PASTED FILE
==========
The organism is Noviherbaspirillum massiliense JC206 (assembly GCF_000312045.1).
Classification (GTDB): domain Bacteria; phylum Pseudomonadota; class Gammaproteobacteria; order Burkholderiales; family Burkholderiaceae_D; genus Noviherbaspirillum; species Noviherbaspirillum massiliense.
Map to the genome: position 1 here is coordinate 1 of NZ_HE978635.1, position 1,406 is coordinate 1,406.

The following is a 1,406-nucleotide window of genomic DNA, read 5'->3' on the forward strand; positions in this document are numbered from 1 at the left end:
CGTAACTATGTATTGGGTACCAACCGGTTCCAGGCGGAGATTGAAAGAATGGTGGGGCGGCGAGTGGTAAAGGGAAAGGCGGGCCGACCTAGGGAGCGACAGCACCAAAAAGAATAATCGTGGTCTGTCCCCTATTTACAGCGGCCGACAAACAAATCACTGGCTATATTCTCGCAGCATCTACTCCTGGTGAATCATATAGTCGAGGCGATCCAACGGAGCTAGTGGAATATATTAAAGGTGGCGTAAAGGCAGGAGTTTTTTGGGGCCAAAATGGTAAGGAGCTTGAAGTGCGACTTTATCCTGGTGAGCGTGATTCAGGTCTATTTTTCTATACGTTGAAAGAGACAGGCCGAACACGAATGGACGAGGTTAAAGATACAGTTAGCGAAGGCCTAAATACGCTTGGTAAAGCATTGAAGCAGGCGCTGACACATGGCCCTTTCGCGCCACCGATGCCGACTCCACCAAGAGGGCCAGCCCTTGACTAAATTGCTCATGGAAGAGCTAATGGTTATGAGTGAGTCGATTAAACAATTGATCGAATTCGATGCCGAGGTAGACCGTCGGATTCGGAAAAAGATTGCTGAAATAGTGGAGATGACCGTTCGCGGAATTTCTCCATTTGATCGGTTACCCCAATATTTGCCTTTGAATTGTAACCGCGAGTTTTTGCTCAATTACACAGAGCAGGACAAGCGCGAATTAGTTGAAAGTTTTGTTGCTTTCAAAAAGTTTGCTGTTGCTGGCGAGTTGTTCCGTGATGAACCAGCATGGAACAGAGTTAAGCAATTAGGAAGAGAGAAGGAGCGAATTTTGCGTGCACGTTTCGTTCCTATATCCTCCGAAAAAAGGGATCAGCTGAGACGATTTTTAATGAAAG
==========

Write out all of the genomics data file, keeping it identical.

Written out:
The organism is Noviherbaspirillum massiliense JC206 (assembly GCF_000312045.1).
Classification (GTDB): domain Bacteria; phylum Pseudomonadota; class Gammaproteobacteria; order Burkholderiales; family Burkholderiaceae_D; genus Noviherbaspirillum; species Noviherbaspirillum massiliense.
Map to the genome: position 1 here is coordinate 1 of NZ_HE978635.1, position 1,406 is coordinate 1,406.

The following is a 1,406-nucleotide window of genomic DNA, read 5'->3' on the forward strand; positions in this document are numbered from 1 at the left end:
CGTAACTATGTATTGGGTACCAACCGGTTCCAGGCGGAGATTGAAAGAATGGTGGGGCGGCGAGTGGTAAAGGGAAAGGCGGGCCGACCTAGGGAGCGACAGCACCAAAAAGAATAATCGTGGTCTGTCCCCTATTTACAGCGGCCGACAAACAAATCACTGGCTATATTCTCGCAGCATCTACTCCTGGTGAATCATATAGTCGAGGCGATCCAACGGAGCTAGTGGAATATATTAAAGGTGGCGTAAAGGCAGGAGTTTTTTGGGGCCAAAATGGTAAGGAGCTTGAAGTGCGACTTTATCCTGGTGAGCGTGATTCAGGTCTATTTTTCTATACGTTGAAAGAGACAGGCCGAACACGAATGGACGAGGTTAAAGATACAGTTAGCGAAGGCCTAAATACGCTTGGTAAAGCATTGAAGCAGGCGCTGACACATGGCCCTTTCGCGCCACCGATGCCGACTCCACCAAGAGGGCCAGCCCTTGACTAAATTGCTCATGGAAGAGCTAATGGTTATGAGTGAGTCGATTAAACAATTGATCGAATTCGATGCCGAGGTAGACCGTCGGATTCGGAAAAAGATTGCTGAAATAGTGGAGATGACCGTTCGCGGAATTTCTCCATTTGATCGGTTACCCCAATATTTGCCTTTGAATTGTAACCGCGAGTTTTTGCTCAATTACACAGAGCAGGACAAGCGCGAATTAGTTGAAAGTTTTGTTGCTTTCAAAAAGTTTGCTGTTGCTGGCGAGTTGTTCCGTGATGAACCAGCATGGAACAGAGTTAAGCAATTAGGAAGAGAGAAGGAGCGAATTTTGCGTGCACGTTTCGTTCCTATATCCTCCGAAAAAAGGGATCAGCTGAGACGATTTTTAATGAAAG